Drum (American magazine)

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Drum
Itmagdrum27.jpg
Drum issue number 27, October 1967
EditorClark Polak
CategoriesNews, Literature, Erotica
FrequencyMonthly
Circulation10,000
PublisherJanus Society / Drum Publishing Co.
First issue1964
Final issue1969
CountryUSA
Based inPhiladelphia, Pennsylvania
LanguageEnglish
ISSN0418-0933

Drum (sometimes subtitled Drum: Sex in Perspective) was an American gay culture and news magazine published monthly in Philadelphia, Pennsylvania featuring homoerotic photographs as well as news, book reviews, editorials, and fiction. Published monthly beginning in October 1964 by the homophile activist group the Janus Society as a continuation of the group’s monthly newsletter. Edited by Clark Polak, the president of the Janus Society, the magazine represented Polak's radical approach to the homophile movement by emphasizing sexual liberation when other homophile organizations were focused on assimilating with straight society.

Title[edit]

The magazine’s title was inspired by a quote from Walden by Henry David Thoreau that appeared in every edition: "If a man does not keep pace with his companions, perhaps it is because he hears the beat of a different drummer."[1]

Content[edit]

Drum was published most months between October 1964 and November 1966, after issue number 21 the magazine was published sporadically for another 10 issues until January 1969.[2][3] The magazine’s exclusive coverage of gay men’s issues was controversial within the Janus Society because the group focused on all LGB issues.[4]

The magazine was the most popular homophile magazine in the country, with a circulation of 10,000 by 1966, far surpassing similar homophile magazines ONE and The Ladder.[5] Drum’s success came from its bold portrayal of gay sex and culture in erotica, fiction, and humor. The magazine maintained a clipping service to identify news coverage of gay issues from across the country which were often reprinted in Drum.[6] Polak wanted to “put the 'sex' back in homosexuality,” and the magazine was the first in the country to publish full frontal male nudity in 1965. However, copies of the magazine sold at newsstands never featured nudity and only subscribers received copies with a centerfold-style insert of additional pages.[7] A Life magazine expose titled “Homosexuality in America” in 1964 inspired a parody article in Drum, “Heterosexuality in America,” written by “P. Arody” that jokingly treated heterosexuality as a deviation that exists in all walks of life across the country.[8]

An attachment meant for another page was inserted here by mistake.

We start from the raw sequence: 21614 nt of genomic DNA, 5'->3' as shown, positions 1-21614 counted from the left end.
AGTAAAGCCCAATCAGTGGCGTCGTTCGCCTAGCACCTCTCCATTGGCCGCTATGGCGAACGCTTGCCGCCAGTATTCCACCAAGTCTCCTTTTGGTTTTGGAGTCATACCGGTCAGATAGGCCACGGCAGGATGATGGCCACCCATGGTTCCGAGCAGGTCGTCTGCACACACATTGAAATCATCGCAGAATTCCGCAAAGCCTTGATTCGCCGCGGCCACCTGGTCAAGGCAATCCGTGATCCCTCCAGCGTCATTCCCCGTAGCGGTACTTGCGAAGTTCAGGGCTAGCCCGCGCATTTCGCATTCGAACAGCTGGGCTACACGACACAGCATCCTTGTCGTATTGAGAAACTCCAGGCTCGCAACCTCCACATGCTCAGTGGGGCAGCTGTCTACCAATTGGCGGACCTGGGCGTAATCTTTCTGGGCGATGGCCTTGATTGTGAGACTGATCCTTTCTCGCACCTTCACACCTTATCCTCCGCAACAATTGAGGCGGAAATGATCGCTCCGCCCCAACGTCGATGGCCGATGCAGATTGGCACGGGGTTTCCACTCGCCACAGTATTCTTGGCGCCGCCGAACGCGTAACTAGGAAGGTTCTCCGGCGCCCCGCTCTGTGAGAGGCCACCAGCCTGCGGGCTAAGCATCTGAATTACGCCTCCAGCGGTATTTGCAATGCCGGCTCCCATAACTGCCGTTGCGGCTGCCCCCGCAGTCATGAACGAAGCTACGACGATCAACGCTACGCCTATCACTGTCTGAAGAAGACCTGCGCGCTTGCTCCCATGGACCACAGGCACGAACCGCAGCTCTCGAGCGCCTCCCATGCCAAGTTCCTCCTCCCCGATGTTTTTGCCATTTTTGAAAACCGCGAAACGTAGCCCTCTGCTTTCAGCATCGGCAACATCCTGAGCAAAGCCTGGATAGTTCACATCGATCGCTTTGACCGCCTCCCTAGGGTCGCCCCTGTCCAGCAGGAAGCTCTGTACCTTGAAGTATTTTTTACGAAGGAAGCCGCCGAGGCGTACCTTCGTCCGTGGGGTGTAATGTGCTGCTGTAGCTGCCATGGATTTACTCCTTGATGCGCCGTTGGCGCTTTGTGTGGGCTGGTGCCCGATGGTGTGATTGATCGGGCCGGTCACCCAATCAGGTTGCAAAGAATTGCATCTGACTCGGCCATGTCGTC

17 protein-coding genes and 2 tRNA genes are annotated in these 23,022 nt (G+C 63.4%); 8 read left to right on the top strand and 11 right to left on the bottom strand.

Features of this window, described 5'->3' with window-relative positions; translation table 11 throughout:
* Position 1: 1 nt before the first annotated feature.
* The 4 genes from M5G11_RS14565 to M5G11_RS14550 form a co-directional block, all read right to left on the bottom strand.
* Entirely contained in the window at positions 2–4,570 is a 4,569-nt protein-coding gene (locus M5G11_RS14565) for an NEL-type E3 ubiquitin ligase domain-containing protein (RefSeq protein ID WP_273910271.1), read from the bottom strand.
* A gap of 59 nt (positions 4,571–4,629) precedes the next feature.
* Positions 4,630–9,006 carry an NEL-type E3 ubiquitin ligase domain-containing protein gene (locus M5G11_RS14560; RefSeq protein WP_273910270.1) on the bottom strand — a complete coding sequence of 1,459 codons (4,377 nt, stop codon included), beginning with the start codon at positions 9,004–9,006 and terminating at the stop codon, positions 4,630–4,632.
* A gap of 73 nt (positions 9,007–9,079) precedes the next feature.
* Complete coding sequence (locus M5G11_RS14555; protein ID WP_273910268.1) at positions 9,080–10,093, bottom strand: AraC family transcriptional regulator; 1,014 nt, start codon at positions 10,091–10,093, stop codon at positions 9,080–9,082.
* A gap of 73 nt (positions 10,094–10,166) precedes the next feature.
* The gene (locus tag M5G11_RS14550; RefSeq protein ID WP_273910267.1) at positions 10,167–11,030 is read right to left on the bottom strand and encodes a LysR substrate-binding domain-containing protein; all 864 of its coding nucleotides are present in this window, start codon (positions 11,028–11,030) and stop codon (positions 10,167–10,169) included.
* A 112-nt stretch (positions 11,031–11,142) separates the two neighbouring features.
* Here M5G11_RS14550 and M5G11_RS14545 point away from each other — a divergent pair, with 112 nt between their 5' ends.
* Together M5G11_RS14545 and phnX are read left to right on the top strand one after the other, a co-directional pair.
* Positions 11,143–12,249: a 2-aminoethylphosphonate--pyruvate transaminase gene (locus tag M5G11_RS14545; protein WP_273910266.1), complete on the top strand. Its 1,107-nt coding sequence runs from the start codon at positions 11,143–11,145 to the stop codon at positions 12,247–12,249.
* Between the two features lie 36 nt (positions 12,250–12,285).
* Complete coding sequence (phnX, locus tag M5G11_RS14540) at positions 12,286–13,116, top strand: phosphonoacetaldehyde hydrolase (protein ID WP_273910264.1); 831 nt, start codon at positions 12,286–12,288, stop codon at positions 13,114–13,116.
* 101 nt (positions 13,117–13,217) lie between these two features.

Drum began the first gay comic strip, Harry Chess: The Man from A.U.N.T.I.E by A. Jay (Al Shapiro), which featured Harry Chess and his sidekick Mickey Muscle as top secret agents working for Agents Undercover Network to Investigate Evil, a spoof on comic strips from the time and The Man from U.N.C.L.E.[9] The comic was discontinued in 1966 but reappeared in gay magazines Queen’s Quarterly and Drummer.[10]

Demise[edit]

In March of 1967, Polak was arrested when his home was raided by the police and over 75,000 gay books, photos, and magazines were seized. Polak was indicted by a grand jury, however, a judge threw out the case because one of the warrants was filled out incorrectly. In February 1969, Polak was arrested for a second time for distributing obscene materials and operating a peep show at one of his adult bookstores. In April 1969, Polak was found guilty and sentenced to two years in prison which was reduced to two months. Polak sent a letter to Drum’s subscribers in May explaining that the previous January issue was the magazine’s last.[11]

After two additional arrests, Polak was found guilty by two federal grand juries in 1969 and 1970. Polak moved to Los Angeles in 1970 and in 1972 pleaded no contest to the charges of mailing obscene publications and was sentenced to five years probation contingent on giving up his pornography businesses in Philadelphia. The Janus Society succeeded Drum with another magazine, PACE!, named from the same Thoreau quote, it covered lesbian and gay issues but only ran for two issues.[12]

Notes[edit]

  1. ^ Rodger, Streitmatter (1995). Unspeakable : the rise of the gay and lesbian press in America. Boston: Faber and Faber. p. 60. ISBN 0571198732. OCLC 32745788.
  2. ^ Stein, Marc (2000). City of Sisterly and Brotherly Loves : Lesbian and Gay Philadelphia, 1945-1972. University of Chicago Press. p. 283. ISBN 0226771792.
  3. ^ LCCN 68006149
  4. ^ Stein, p. 232-234
  5. ^ John, Loughery. The other side of silence : men's lives and gay identities : a twentieth century history (First ed.). New York. p. 283. ISBN 0805038965. OCLC 38096858.
  6. ^ Streitmatter, p. 66
  7. ^ Stein, p. 240
  8. ^ Streitmatter, p. 71
  9. ^ Stein, p. 234
  10. ^ Murphy, Michael (March–April 2014). "The Life and Times of Harry Chess". The Gay & Lesbian Review: 22–24.CS1 maint: Date format (link)
  11. ^ Stein, p. 283-284
  12. ^ Stein, p. 300-301

References[edit]

  • Gross, Larry (2001). Up from Invisibility: Lesbians, Gay Men, and the Media in America. New York, Columbia University Press. ISBN 0-231-11953-4
  • Kranz, Rachel and Tim Cusick (2005). Gay Rights (3rd ed.). Infobase Publishing. ISBN 0-8160-5810-5
  • Murphy, Michael (March-April 2014). "The Life and Times of Harry Chess." The Gay & Lesbian Review: 22-24.
  • Stein, Marc (2000). City of Sisterly and Brotherly Loves : Lesbian and Gay Philadelphia, 1945-1972. University of Chicago Press. ISBN 0226771792.
  • Streitmatter, Rodger (1995). Unspeakable: The Rise of the Gay and Lesbian Press in America. Boston, Faber and Faber. ISBN 0-571-19873-2
  • LCCN 68-6149

See also[edit]